Online CBT Improves Insomnia, Quality of Life.
Study showed small improvement functional health, well-being.
- * Cognitive behavioral therapy (CBT) via an online app was shown to greatly improve sleep-related quality of life and to somewhat improve functional health and psychological well-being in a randomized trial of patients with self-reported insomnia compared to sleep hygiene education.
- * While this study examined effects on daytime functioning as well as nighttime improved sleep, it only focused on one available online program.
Online cognitive behavioral therapy delivered by a commercially available app was found to improve both daytime and nighttime symptoms of insomnia in a randomized clinical trial.
Patients with insomnia who participated in the digitally based program showed significantly greater improvements in functional health, psychological well-being, and sleep-related quality of life, compared with a control group of insomnia patients who participated in digital therapy that emphasized education about sleep hygiene.
At 24 weeks of follow-up, effect sizes among patients in the digital cognitive behavioral therapy (CBT) arm of the study were small, but significant, for functional health and psychological well-being and large for the sleep-related quality of life, the researchers reported in JAMA Psychiatry.
The study was designed to assess the commercial digital CBT program Sleepio, designed by lead researcher Colin Espie, Ph.D., of the University of Oxford in the United Kingdom. The study was funded by his company Big Health Ltd, which markets the program.
Sleepio is one of several online sleep therapy programs utilizing CBT, which is considered a first-line treatment for insomnia.
Previous research has shown similar online programs to be effective for improving sleep, but the new study is among the first to assess the impact of digitally delivered CBT on nighttime and daytime effects associated with insomnia, another of the co-authors, Jason C. Ong, Ph.D., of Northwestern University in Chicago, told MedPage Today.
He said CBT delivered via the internet is a natural fit for the treatment of insomnia because the therapy is somewhat standardized, compared with psychotherapy for other conditions.
“A lot of it is teaching people how the brain regulates sleep and wake, and how they can adjust behaviors to better synchronize and regulate sleep-and-wake cycles.”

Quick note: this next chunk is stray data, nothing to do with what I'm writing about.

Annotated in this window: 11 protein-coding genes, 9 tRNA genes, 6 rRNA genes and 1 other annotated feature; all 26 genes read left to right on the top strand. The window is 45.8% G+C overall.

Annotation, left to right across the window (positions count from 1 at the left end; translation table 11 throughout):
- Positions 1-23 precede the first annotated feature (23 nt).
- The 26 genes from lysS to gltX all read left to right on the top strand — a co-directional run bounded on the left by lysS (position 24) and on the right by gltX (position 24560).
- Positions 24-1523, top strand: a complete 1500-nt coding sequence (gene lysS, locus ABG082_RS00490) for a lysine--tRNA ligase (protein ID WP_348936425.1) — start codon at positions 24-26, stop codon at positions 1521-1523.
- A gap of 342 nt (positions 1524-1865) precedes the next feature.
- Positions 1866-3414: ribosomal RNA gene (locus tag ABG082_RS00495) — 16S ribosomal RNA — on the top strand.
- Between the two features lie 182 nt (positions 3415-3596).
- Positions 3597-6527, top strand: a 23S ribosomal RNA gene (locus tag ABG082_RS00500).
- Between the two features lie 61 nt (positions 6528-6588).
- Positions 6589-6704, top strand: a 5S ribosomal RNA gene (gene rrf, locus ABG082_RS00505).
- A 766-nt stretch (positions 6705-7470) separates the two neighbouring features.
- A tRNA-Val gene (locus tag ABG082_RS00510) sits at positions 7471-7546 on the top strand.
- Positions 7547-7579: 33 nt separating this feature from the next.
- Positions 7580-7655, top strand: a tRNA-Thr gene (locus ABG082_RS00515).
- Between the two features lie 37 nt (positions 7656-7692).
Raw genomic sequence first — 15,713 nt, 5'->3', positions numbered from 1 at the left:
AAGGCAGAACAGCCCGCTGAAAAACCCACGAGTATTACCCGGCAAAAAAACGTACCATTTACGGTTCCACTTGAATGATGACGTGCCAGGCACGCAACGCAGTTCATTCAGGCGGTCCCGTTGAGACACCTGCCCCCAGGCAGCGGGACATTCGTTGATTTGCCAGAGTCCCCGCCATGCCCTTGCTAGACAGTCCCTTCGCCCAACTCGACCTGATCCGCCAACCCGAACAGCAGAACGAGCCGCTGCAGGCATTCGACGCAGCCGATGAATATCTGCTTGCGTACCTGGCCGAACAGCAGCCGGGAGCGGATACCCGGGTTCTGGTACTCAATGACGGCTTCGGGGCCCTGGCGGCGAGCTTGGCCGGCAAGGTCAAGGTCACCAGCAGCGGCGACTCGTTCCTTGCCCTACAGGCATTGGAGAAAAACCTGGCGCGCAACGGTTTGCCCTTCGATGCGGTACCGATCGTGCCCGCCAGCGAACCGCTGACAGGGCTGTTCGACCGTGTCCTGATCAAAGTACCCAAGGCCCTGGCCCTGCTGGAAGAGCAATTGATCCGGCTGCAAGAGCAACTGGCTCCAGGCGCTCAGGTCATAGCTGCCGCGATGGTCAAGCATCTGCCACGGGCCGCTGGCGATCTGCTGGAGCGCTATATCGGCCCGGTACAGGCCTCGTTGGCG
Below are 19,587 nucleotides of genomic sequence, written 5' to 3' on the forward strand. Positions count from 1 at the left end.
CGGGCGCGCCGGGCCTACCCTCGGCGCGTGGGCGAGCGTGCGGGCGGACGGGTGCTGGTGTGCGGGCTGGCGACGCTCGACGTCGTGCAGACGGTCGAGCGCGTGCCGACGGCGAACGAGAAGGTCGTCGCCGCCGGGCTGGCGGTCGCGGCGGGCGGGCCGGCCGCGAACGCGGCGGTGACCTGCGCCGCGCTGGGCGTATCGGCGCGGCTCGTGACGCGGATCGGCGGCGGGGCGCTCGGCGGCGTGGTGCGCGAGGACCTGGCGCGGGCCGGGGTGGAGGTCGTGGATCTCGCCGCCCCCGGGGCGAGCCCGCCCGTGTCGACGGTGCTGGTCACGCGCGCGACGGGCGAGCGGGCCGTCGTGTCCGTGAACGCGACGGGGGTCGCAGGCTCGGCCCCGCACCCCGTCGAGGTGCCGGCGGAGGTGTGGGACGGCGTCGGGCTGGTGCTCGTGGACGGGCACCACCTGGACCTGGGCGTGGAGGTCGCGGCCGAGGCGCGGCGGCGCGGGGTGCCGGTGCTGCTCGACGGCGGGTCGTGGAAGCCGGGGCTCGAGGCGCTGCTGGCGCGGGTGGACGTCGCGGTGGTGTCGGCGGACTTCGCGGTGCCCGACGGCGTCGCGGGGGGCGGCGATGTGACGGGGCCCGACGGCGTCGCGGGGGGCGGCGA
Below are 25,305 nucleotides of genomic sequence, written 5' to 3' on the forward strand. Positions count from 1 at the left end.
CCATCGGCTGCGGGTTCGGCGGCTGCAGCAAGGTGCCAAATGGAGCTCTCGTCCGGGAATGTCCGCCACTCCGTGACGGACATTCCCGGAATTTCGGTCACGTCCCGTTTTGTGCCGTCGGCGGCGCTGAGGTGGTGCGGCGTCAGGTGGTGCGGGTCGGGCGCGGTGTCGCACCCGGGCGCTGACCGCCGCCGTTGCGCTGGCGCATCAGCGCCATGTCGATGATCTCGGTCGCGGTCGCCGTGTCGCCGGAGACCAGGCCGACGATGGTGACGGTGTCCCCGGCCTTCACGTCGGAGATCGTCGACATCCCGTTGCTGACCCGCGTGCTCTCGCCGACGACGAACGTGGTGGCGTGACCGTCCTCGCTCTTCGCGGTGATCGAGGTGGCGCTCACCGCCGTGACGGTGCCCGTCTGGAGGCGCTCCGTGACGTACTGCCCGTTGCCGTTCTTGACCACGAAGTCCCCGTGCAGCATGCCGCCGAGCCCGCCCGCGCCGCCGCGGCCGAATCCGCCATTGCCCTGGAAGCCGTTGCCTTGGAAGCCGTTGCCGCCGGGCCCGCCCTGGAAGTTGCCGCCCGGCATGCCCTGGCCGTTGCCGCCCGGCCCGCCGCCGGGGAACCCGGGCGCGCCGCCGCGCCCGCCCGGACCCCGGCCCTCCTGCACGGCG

Ong, who is a sleep specialist, said that despite a growing number of studies showing digital CBT to be efficacious for insomnia, it is not on the radar of most primary care physicians.
“Our hope is that studies like this will bring digital CBT to the attention of primary care docs and insurance companies so that it can be better integrated into the healthcare system. As many as 15% to 20% of adults have chronic insomnia and right now we aren’t reaching most of them with effective treatments.”
John Torous, MD, director of the digital psychiatry division of Beth Israel Deaconess Medical Center in Boston, who was not involved with the study or the company marketing it, told MedPage Today that while digital CBT may represent a novel strategy for the treatment of insomnia, the fact that there have been no head-to-head comparisons of the commercially available products makes it difficult to recommend one over the other.
“The Veteran’s Administration offers a free internet-based insomnia program, CBT-i Coach, that may not be as fancy as the commercial ones, but it is evidence-based and may work just as well,” said Torous.
The newly published two-arm, parallel-group, randomized trial included 1,711 participants recruited via the internet with self-reported insomnia symptoms. The participants were randomized to receive the digital CBT over six 20-minute sessions delivered with an associated iOS app. The participants had access to the program for 12 weeks.
Control subjects received sleep hygiene education delivered through a website and downloadable booklet, plus usual treatment. The vast majority of the participants were female (77%) and white (91.1%) and had a mean age of 48 (SD 13.8).
Among the main findings:
- * Use of digital CBT was associated with a small improvement in functional health compared with sleep hygiene education (adjusted difference at week 4, 0.90, 95% CI 0.40-1.40; week 8, 1.76, 95% CI 1.24-2.28; week 24, 1.76, 95% CI 1.22-2.30)
- * A small improvement with digital CBT was also seen in psychological well-being (adjusted difference at week 4, 1.04, 95% CI 0.28-1.80; week 8, 2.68, 95% CI 1.89-3.47; week 24, 2.95, 95% CI 2.13-3.76)
- * A large improvement in sleep-related quality of life was seen with digital CBT (at week 4, −8.76, 95% CI −11.83 to −5.69; week 8, –17.60, 95% CI −20.81 to −14.39; week 24, −18.72, 95% CI −22.04 to −15.41) (all P<0.01)
- * A large improvement in insomnia in the digital CBT group mediated these outcomes (range mediated, 45.5%-84.0%)
Torous said the homogeneous makeup of the study cohort raises questions about whether the findings can be extrapolated to other groups. And he also expressed concern about the online recruitment of study participants, the self-reporting of insomnia symptoms, and the high dropout rate among the digital CBT participants.
A total of 57.6% of patients randomized to digital CBT completed four sessions, and just under half (48.4%) completed all six.
“These researchers should be commended for doing a study that included a range of outcomes, but I would like to see more objective research done,” Torous concluded.
The study was funded by Sleepio marketer Big Health Ltd, in conjunction with the National Institute for Health Research, the Oxford Biomedical Research Centre, and others.
Lead researcher Colin Espie is co-founder, chief medical officer, and a shareholder of Big Health Ltd; co-author Jason Ong reported serving as an advisor to Big Health Ltd. and helping to develop the Sleepio program, but having no current financial stake in the company.